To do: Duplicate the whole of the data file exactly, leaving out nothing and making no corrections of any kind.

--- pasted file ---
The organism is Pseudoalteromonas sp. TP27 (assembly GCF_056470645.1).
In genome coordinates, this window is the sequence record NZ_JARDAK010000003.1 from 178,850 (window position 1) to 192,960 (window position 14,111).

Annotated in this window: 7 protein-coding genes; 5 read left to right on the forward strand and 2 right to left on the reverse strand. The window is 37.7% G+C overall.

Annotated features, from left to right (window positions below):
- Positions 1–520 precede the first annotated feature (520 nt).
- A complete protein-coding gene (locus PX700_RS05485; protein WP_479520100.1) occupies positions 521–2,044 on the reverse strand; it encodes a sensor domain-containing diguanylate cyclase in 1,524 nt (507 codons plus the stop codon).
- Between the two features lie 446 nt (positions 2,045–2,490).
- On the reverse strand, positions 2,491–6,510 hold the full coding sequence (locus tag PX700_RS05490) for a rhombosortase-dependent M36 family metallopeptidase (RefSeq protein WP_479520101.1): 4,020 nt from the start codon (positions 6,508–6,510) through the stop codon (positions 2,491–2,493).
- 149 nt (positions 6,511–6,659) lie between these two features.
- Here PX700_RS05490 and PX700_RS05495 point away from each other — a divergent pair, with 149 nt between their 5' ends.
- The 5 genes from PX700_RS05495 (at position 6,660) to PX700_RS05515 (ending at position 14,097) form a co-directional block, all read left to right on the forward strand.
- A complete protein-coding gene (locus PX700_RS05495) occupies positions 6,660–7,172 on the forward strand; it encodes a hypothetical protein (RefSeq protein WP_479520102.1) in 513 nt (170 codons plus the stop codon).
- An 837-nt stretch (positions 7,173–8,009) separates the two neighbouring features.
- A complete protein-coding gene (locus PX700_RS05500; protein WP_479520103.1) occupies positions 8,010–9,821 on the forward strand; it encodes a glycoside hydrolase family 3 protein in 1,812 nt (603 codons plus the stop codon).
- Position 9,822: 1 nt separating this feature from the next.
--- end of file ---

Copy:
The organism is Pseudoalteromonas sp. TP27 (assembly GCF_056470645.1).
In genome coordinates, this window is the sequence record NZ_JARDAK010000003.1 from 178,850 (window position 1) to 192,960 (window position 14,111).

Annotated in this window: 7 protein-coding genes; 5 read left to right on the forward strand and 2 right to left on the reverse strand. The window is 37.7% G+C overall.

Annotated features, from left to right (window positions below):
- Positions 1–520 precede the first annotated feature (520 nt).
- A complete protein-coding gene (locus PX700_RS05485; protein WP_479520100.1) occupies positions 521–2,044 on the reverse strand; it encodes a sensor domain-containing diguanylate cyclase in 1,524 nt (507 codons plus the stop codon).
- Between the two features lie 446 nt (positions 2,045–2,490).
- On the reverse strand, positions 2,491–6,510 hold the full coding sequence (locus tag PX700_RS05490) for a rhombosortase-dependent M36 family metallopeptidase (RefSeq protein WP_479520101.1): 4,020 nt from the start codon (positions 6,508–6,510) through the stop codon (positions 2,491–2,493).
- 149 nt (positions 6,511–6,659) lie between these two features.
- Here PX700_RS05490 and PX700_RS05495 point away from each other — a divergent pair, with 149 nt between their 5' ends.
- The 5 genes from PX700_RS05495 (at position 6,660) to PX700_RS05515 (ending at position 14,097) form a co-directional block, all read left to right on the forward strand.
- A complete protein-coding gene (locus PX700_RS05495) occupies positions 6,660–7,172 on the forward strand; it encodes a hypothetical protein (RefSeq protein WP_479520102.1) in 513 nt (170 codons plus the stop codon).
- An 837-nt stretch (positions 7,173–8,009) separates the two neighbouring features.
- A complete protein-coding gene (locus PX700_RS05500; protein WP_479520103.1) occupies positions 8,010–9,821 on the forward strand; it encodes a glycoside hydrolase family 3 protein in 1,812 nt (603 codons plus the stop codon).
- Position 9,822: 1 nt separating this feature from the next.